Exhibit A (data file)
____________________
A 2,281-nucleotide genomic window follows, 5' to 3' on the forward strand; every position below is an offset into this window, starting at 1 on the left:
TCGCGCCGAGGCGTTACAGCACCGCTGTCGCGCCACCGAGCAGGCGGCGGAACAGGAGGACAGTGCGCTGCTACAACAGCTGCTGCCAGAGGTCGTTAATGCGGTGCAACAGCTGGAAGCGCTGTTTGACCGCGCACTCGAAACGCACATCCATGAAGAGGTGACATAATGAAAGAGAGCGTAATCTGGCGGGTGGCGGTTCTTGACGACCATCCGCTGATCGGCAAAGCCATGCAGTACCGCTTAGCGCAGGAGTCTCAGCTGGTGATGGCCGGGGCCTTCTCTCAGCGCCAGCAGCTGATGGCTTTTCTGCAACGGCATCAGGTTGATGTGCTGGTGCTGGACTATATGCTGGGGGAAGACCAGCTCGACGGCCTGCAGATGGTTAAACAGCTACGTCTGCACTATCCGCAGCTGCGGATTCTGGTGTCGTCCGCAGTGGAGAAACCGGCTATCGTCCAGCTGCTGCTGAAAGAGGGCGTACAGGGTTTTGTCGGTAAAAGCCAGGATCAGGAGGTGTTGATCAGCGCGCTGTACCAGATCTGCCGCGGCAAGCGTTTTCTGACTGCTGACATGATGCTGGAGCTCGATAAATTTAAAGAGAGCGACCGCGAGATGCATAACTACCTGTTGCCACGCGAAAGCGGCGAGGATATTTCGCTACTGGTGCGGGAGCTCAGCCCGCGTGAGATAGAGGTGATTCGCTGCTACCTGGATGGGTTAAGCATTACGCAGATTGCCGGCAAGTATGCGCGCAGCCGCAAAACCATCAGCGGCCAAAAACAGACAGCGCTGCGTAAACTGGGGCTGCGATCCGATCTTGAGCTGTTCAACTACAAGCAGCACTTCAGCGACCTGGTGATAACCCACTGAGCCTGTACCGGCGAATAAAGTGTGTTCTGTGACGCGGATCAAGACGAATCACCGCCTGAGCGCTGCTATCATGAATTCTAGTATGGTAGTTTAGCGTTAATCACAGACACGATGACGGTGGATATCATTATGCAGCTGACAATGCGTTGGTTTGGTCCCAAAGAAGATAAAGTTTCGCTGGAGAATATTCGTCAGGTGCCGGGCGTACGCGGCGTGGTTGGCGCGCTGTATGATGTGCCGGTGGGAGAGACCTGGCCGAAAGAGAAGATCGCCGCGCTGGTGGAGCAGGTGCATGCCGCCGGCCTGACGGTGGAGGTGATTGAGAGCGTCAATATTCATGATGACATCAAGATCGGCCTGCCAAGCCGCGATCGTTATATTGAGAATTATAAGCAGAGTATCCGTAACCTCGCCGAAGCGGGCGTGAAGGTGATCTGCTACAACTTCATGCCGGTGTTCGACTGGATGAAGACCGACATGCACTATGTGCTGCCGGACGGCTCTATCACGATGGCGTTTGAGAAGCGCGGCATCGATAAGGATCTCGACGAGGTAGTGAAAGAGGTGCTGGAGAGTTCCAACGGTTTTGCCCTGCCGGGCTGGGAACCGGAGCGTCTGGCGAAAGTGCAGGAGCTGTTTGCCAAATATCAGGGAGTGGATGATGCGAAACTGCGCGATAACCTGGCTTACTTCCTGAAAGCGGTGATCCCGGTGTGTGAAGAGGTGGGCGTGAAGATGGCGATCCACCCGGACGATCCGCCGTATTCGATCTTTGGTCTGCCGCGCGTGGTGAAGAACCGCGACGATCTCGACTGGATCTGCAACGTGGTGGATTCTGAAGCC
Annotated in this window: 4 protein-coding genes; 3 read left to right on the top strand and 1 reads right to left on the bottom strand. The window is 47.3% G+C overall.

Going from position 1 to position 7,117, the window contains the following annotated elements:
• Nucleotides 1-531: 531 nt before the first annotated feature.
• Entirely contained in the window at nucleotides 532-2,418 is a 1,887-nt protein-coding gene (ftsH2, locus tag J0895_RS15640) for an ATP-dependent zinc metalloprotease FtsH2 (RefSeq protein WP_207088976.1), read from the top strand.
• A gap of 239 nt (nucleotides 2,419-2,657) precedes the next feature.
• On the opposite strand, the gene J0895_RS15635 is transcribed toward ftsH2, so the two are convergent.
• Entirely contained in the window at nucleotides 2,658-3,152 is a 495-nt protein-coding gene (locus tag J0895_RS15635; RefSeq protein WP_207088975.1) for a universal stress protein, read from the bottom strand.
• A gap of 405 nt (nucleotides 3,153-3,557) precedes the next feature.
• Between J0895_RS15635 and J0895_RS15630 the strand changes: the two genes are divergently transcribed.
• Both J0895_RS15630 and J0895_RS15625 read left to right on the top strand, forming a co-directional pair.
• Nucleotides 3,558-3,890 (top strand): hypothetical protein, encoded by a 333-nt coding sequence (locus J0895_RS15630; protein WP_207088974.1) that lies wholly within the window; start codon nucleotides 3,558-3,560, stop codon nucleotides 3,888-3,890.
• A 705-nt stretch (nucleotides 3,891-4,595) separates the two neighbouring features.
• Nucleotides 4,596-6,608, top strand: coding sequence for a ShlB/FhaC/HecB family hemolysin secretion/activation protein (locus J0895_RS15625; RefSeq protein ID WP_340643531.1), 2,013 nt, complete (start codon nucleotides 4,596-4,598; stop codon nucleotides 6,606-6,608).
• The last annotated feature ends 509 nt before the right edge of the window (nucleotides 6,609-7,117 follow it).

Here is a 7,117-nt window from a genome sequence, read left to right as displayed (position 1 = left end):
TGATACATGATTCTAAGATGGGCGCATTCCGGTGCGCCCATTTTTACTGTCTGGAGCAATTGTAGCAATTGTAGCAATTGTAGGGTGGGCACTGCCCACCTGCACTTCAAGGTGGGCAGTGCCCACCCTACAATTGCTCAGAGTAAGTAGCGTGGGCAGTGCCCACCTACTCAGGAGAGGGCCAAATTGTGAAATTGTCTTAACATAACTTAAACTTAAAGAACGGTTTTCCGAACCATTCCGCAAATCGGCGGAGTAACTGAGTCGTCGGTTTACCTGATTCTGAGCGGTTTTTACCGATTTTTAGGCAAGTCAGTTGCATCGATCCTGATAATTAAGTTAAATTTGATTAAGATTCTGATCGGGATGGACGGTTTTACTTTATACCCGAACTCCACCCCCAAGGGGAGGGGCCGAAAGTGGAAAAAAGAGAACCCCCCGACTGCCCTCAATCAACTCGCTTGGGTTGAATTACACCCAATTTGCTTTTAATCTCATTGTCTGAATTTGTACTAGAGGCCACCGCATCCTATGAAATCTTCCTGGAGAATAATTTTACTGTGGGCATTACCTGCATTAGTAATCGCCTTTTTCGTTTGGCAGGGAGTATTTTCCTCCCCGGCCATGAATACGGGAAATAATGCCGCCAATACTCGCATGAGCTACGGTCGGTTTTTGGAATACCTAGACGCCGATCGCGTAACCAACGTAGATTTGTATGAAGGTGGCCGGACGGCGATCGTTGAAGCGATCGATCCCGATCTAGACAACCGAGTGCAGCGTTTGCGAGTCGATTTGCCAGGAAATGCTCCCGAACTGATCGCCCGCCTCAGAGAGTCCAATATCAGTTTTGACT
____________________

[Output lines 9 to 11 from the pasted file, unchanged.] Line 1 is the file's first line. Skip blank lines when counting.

• Entirely contained in the window at nucleotides 2,658-3,152 is a 495-nt protein-coding gene (locus tag J0895_RS15635; RefSeq protein WP_207088975.1) for a universal stress protein, read from the bottom strand.
• A gap of 405 nt (nucleotides 3,153-3,557) precedes the next feature.
• Between J0895_RS15635 and J0895_RS15630 the strand changes: the two genes are divergently transcribed.